About 10000 people die prematurely every year across Europe because of pollution from diesel cars associated to Nitrogen Oxides (NOx), a new study shows.

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Half of these deaths are caused by emissions exceeding the EU limits. They are the direct consequence of the abuses in the environmental performance assessment for cars that came to public attention with the Volkswagen and the ensuing Dieselgate in 2015.

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The research, covering the 28 Member States as well as Norway and Switzerland for the period 2010 to 2017, was conducted by the Norwegian Meteorological Institute (MetNorway), in cooperation with the International Institute for Applied Systems Analysis (IIASA) in Austria and the Space, Earth & Environment Department at Chalmers University of Technology in Sweden.

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This collaborative work is the first successful attempt to quantify premature deaths in each European nation, comparing the different levels of danger that threat citizens as they cross the borders around continent.

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The top four countries, Italy, Germany, France and UK, have the highest death toll (70%) due to the high number of diesel cars and their large populations, equating to 50 % of all Europeans.

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The top ten also includes the Netherlands, Poland, Spain, Belgium, Switzerland and Hungary. The remaining 20 countries represent 23% of Europe’s population, but only 10% of the premature deaths. Particularly, in Norway, Finland and Cyprus the risks are at least 14 times lower than the European average.

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“And even more lives, precisely 7,500 (80% of losses), could have been saved if diesel cars had emitted as little NOx as petrol cars.” Indeed, the EU set much stricter limits for petrol cars that, consequently, generate lower toxic emissions.

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Excess diesel emissions are the result of loopholes in the EU environmental surveillance system. Car makers are required to prove to national control agencies that their vehicles meet binding limits, called “Euro” standards. Over the years, the EU has increasingly tightened these values (the lowest being the Euro 6) to make transportation progressively cleaner. However, this certification mechanism relied on outdated lab tests. The Volkswagen case pushed both governments and the industry to admit the truth: Real on-road emissions were found to be much higher than lab values, peaking by up to 400% higher than the Euro limits.

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In the wake of the public outrage, the EU sped up the introduction of real driving tests designed to ensure a more accurate measure of cars emissions. This new procedure has just become mandatory for new car models (on September this year). But it will apply to all new cars only in two years time.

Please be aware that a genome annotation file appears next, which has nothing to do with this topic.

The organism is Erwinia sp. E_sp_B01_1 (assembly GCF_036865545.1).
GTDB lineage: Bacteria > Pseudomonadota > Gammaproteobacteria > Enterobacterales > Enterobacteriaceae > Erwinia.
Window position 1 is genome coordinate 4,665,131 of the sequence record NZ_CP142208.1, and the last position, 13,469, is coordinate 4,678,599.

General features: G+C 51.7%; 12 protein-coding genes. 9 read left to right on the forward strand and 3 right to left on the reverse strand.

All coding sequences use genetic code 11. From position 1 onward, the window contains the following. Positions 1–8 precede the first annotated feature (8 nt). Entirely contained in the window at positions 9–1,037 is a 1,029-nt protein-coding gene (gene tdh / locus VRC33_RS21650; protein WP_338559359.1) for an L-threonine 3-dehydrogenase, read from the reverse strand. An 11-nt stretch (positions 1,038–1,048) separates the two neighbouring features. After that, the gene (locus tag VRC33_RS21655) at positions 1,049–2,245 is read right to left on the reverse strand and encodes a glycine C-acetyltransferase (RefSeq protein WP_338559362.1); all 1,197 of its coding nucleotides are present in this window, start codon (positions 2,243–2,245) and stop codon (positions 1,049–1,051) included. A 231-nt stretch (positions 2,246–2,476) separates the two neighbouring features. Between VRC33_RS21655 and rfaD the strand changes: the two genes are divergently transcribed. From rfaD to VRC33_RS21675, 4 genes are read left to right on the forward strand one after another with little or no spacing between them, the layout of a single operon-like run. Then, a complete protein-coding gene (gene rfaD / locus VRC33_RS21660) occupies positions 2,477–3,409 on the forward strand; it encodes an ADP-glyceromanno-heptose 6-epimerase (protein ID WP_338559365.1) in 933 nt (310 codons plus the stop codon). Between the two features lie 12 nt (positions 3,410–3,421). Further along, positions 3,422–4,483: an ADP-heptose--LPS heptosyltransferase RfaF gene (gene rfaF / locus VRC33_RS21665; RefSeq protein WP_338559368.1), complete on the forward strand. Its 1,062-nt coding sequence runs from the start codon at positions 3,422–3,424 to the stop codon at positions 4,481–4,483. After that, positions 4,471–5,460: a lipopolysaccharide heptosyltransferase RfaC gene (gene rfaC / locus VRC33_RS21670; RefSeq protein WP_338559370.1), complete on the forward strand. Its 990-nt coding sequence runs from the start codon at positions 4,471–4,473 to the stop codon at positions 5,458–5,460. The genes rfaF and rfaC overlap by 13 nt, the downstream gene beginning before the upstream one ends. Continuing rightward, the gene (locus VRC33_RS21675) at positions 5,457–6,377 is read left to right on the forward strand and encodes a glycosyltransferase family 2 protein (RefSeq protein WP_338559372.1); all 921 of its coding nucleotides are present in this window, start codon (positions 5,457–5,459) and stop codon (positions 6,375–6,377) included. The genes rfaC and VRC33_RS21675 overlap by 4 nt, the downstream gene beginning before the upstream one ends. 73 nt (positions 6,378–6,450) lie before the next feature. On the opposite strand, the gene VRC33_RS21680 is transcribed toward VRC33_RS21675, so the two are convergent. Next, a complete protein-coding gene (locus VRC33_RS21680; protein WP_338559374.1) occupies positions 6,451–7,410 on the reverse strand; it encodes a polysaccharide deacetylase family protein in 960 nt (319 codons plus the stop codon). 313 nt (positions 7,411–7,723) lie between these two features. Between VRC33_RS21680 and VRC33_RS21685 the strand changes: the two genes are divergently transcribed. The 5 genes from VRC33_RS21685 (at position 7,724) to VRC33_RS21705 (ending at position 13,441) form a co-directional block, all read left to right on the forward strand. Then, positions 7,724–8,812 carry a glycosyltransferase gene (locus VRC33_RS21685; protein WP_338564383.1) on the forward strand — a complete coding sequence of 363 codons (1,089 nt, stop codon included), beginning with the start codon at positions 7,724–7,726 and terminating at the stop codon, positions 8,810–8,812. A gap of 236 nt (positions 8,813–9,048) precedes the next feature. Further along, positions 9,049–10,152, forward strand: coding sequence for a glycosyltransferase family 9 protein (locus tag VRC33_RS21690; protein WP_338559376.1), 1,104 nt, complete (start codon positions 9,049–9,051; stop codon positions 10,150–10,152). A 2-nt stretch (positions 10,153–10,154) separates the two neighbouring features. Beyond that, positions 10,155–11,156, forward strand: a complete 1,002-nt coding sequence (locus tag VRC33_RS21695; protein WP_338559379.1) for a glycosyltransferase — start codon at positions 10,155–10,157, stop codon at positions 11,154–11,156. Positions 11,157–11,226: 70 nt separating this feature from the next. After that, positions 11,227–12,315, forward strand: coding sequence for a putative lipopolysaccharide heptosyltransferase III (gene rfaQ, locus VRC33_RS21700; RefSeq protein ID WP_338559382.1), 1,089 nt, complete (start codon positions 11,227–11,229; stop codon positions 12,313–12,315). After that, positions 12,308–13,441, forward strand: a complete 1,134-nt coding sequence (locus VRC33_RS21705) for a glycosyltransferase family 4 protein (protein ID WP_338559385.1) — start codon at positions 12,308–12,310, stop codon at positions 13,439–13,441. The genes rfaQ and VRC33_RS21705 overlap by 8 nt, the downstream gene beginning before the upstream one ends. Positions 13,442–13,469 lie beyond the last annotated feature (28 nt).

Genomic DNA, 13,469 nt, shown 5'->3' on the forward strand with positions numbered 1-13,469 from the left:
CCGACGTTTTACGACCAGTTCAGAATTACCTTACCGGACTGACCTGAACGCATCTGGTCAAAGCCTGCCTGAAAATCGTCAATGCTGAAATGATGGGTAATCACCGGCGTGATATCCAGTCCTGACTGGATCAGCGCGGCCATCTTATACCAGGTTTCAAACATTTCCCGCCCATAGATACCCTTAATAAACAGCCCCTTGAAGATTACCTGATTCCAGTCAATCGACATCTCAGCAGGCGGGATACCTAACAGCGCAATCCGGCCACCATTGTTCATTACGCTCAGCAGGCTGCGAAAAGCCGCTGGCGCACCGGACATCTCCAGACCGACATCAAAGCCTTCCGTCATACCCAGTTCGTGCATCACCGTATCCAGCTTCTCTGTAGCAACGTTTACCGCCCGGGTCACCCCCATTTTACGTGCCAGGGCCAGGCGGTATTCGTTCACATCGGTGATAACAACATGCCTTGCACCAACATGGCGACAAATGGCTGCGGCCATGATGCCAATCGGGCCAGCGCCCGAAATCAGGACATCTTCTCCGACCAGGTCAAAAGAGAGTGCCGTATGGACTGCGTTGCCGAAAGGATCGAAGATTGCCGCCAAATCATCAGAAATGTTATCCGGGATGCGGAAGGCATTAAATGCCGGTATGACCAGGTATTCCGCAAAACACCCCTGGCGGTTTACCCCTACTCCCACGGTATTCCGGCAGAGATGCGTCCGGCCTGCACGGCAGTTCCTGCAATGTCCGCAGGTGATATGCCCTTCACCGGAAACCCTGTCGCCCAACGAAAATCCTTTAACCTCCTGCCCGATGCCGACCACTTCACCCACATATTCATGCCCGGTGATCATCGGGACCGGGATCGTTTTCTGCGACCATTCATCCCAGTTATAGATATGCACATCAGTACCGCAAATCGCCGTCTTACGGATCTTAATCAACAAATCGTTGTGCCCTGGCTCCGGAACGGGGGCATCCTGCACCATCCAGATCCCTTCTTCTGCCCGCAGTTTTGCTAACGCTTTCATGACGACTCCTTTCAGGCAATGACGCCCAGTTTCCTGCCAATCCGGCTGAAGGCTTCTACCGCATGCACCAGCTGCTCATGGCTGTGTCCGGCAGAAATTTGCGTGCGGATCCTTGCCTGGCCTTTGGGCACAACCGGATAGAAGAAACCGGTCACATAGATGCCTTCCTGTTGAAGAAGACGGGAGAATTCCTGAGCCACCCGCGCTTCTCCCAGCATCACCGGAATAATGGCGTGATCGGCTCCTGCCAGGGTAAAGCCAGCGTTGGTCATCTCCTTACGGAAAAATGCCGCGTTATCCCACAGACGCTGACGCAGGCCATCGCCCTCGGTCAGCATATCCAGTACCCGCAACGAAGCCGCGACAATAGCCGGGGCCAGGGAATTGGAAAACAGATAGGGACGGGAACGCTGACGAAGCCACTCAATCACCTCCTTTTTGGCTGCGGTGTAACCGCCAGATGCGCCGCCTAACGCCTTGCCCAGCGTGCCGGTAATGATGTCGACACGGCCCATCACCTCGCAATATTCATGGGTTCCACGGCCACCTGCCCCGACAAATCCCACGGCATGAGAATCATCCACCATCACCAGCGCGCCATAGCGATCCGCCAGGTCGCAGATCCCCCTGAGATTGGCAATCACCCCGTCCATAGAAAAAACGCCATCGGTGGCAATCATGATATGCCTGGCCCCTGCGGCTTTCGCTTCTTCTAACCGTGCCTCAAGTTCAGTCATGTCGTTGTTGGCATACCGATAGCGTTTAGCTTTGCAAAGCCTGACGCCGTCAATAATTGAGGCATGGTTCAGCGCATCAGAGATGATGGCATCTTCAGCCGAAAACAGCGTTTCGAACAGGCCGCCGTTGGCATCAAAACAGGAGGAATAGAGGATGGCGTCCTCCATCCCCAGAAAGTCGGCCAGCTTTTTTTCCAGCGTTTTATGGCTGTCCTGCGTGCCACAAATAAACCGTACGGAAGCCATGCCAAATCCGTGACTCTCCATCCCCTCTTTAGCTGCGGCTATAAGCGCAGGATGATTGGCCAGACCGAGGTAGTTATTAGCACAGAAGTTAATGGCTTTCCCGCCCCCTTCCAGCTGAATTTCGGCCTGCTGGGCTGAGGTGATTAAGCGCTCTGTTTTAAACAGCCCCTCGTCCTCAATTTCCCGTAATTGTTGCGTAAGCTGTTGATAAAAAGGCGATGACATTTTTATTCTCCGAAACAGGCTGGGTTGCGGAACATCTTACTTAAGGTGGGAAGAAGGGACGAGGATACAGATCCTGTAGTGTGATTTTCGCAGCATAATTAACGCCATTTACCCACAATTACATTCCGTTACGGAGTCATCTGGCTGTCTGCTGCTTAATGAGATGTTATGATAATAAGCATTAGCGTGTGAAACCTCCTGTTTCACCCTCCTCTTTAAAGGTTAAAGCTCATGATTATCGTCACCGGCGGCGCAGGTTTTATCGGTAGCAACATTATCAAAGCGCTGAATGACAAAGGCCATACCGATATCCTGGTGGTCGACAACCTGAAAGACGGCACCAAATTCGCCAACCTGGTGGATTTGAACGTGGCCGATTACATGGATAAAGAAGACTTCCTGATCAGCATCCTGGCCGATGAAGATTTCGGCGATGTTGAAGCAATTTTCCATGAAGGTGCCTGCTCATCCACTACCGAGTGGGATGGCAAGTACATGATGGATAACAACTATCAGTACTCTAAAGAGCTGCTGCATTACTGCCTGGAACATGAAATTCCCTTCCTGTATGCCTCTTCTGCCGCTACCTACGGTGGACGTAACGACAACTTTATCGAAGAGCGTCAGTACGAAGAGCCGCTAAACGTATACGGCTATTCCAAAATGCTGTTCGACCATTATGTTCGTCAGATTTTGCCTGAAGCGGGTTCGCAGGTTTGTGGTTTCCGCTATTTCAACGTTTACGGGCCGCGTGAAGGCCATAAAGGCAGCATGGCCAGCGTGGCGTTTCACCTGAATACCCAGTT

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More than 90% of these deaths are caused by respiratory and cardiovascular diseases associated with exposure to fine particulate matter (PM). A key factor in the formation of this harmful pollutant is the gas NOx.

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“We managed to trace the population exposure to PM back to excess NOx emissions from diesel cars”, Jan Eiof Jonson from MetNorway.

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The researchers used public data and a calculation methodology consisting of three main steps. First, they quantified the exposure to extra PM generated from cars’ NOx. Then, they estimated the risk of dying prematurely because of certain diseases related to PM. And, eventually, they correlated this risk of premature death with the exposure to PM.

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“We intentionally focused on deaths linked to PM originated from NOx. If we were to consider the direct effects of NOx and those of all pollutants, then we would have recorded much higher fatalities.”, says Jens Borken-Kleefeld.

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A previous study, co-authored by the International Council on Clean Transportation and published on the review Nature, calculated that 6,800 Europeans prematurely died in 2015 as a result of NOx emissions diesel cars’ exceeding the EU limits.

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“Our approach is independent but similar to the research reported on Nature”, says Jens Borken-Kleefeld. “Our number of premature deaths is somewhat lower, as I said 5,500. But it is absolutely in the range of acceptable uncertainty that, according to our calculations, spans between from 6000 and 13000. Hence, we confirmed substantially the results of the Nature study. The gap is due to differences in the health impact assessment methodologies. And I believe our results are good as we account for the variation between European countries much better. The Nature study, instead, came up with a total figure for all countries considered as a block, with no indication of their national breakdown.”

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